Reproductive toxicity

White spirit is categorised in Class A, unconfirmed reproductive effects (REPROTEXT® 2001), as adverse effects have been reported in women with exposure to mixed solvents including white spirit. However, the reproductive risk to humans of white spirit alone is not known.

Female painters exposed to a mixture of solvents including white spirit had a higher incidence of complications in pregnancy including spontaneous abortions and stillbirths (Tikhonova et al., 1997). Syrovadko et al. (1973) investigated menstrual disturbances and menstrual function in women exposed occupationally to white spirit and compared them with a control group of non-exposed office workers. The white spirit contained 16% toluene and xylene, and the other components were unknown. The women may also have been exposed to other varnishes during the course of their work. Compared to the control group, the exposed workers had decreased haemoglobin concentrations and total red blood cell counts, a higher incidence of prolapse of the uterus and vaginal wall, and a greater occurrence of menstrual disturbances (polyhypermenorrhoea, dysmenorrhoea and changes in cycle patterns). However, Barlow and Sullivan (1982) highlight the fact that it is not possible from this study to ascertain which, if any of the various chemicals, might be responsible for the observed effects.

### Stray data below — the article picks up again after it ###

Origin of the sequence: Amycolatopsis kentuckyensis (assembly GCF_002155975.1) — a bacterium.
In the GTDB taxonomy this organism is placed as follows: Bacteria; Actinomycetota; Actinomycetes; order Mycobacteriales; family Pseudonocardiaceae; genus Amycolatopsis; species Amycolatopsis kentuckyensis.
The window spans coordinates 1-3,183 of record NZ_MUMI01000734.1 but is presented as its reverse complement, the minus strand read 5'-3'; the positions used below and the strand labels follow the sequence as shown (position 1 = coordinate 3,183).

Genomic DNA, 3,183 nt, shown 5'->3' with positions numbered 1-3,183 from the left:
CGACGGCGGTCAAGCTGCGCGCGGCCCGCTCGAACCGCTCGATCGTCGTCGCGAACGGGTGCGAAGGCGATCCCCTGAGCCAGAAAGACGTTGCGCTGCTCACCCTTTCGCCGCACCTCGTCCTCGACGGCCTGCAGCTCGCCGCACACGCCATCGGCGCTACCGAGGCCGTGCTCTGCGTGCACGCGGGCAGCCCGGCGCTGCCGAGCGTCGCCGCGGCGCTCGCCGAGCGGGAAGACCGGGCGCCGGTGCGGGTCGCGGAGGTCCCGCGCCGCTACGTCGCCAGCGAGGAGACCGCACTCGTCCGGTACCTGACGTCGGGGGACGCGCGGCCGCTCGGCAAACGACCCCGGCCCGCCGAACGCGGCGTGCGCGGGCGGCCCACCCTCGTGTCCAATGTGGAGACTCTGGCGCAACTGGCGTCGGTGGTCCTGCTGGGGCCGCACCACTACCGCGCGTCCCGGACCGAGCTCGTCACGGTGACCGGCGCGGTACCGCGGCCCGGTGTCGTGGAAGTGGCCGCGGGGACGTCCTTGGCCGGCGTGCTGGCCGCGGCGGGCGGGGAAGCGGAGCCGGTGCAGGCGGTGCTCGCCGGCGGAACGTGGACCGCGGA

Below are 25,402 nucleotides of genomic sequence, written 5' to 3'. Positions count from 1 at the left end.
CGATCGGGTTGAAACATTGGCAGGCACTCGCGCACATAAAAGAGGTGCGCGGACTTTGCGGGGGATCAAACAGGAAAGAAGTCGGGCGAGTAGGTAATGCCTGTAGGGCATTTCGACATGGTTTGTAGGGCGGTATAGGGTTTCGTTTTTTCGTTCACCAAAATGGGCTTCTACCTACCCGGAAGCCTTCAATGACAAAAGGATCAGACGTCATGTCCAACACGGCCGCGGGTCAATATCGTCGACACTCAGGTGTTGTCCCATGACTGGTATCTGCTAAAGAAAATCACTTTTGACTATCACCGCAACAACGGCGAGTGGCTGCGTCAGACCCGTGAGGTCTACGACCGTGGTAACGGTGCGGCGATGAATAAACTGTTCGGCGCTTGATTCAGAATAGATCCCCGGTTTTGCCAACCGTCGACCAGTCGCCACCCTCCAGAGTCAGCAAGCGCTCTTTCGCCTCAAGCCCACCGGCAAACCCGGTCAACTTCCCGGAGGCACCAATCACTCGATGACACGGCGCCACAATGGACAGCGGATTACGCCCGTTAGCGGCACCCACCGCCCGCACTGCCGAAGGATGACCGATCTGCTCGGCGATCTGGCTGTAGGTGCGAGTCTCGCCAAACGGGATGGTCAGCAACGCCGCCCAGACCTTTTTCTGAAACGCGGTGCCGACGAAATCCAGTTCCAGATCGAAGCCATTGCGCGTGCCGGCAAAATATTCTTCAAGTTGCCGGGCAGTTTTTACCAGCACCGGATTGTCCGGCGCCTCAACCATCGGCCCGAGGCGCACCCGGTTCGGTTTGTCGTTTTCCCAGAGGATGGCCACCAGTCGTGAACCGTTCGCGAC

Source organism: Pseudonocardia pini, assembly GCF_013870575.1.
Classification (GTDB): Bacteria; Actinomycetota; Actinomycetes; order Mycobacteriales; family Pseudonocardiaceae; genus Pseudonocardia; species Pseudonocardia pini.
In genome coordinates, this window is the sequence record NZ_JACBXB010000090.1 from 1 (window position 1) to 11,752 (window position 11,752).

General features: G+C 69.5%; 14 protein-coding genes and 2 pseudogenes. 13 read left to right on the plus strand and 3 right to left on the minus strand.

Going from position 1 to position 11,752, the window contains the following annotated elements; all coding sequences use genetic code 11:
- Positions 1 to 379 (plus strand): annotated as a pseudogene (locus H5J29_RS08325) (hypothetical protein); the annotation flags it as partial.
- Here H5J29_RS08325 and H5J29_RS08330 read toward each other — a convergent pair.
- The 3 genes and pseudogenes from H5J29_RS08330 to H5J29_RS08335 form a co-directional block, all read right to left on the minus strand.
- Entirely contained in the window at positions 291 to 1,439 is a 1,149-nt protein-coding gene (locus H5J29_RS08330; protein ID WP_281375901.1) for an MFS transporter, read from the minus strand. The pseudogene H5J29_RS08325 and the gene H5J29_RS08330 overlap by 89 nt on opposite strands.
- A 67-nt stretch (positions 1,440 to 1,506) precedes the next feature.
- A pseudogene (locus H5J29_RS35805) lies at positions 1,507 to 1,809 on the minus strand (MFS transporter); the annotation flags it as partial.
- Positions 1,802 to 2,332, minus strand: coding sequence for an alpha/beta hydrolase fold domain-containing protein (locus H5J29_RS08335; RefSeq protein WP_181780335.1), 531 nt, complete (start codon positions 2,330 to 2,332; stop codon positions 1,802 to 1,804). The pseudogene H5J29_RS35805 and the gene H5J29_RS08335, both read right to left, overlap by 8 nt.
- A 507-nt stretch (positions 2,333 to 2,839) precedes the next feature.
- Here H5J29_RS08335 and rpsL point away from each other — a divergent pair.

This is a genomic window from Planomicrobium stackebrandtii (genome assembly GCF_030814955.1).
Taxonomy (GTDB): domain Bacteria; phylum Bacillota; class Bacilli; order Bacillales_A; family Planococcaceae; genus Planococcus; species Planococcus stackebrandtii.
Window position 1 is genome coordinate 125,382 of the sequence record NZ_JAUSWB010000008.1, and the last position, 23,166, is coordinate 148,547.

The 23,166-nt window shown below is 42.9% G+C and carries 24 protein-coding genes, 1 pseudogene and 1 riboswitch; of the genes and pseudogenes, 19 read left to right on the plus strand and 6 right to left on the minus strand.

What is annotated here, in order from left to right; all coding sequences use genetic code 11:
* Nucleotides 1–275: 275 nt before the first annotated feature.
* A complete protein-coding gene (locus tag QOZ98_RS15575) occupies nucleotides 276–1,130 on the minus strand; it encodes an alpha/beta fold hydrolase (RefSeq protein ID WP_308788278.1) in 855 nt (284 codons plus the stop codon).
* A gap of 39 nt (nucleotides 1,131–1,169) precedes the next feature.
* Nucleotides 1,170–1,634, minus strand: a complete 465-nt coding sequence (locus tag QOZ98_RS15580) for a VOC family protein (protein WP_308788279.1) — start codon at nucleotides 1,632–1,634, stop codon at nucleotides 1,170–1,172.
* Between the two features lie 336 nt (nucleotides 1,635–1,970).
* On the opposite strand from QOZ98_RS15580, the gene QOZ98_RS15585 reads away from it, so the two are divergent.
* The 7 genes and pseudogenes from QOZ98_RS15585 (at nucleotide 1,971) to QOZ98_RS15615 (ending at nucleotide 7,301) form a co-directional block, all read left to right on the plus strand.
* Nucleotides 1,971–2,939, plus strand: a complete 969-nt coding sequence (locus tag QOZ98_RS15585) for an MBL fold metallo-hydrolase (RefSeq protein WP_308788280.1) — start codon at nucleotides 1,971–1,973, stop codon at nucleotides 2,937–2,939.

White spirit did not affect reproduction data or the incidence of skeletal or visceral anomalies and malformations in rats. It was fetotoxic only at maternally toxic doses (Jakobsen et al. 1986).

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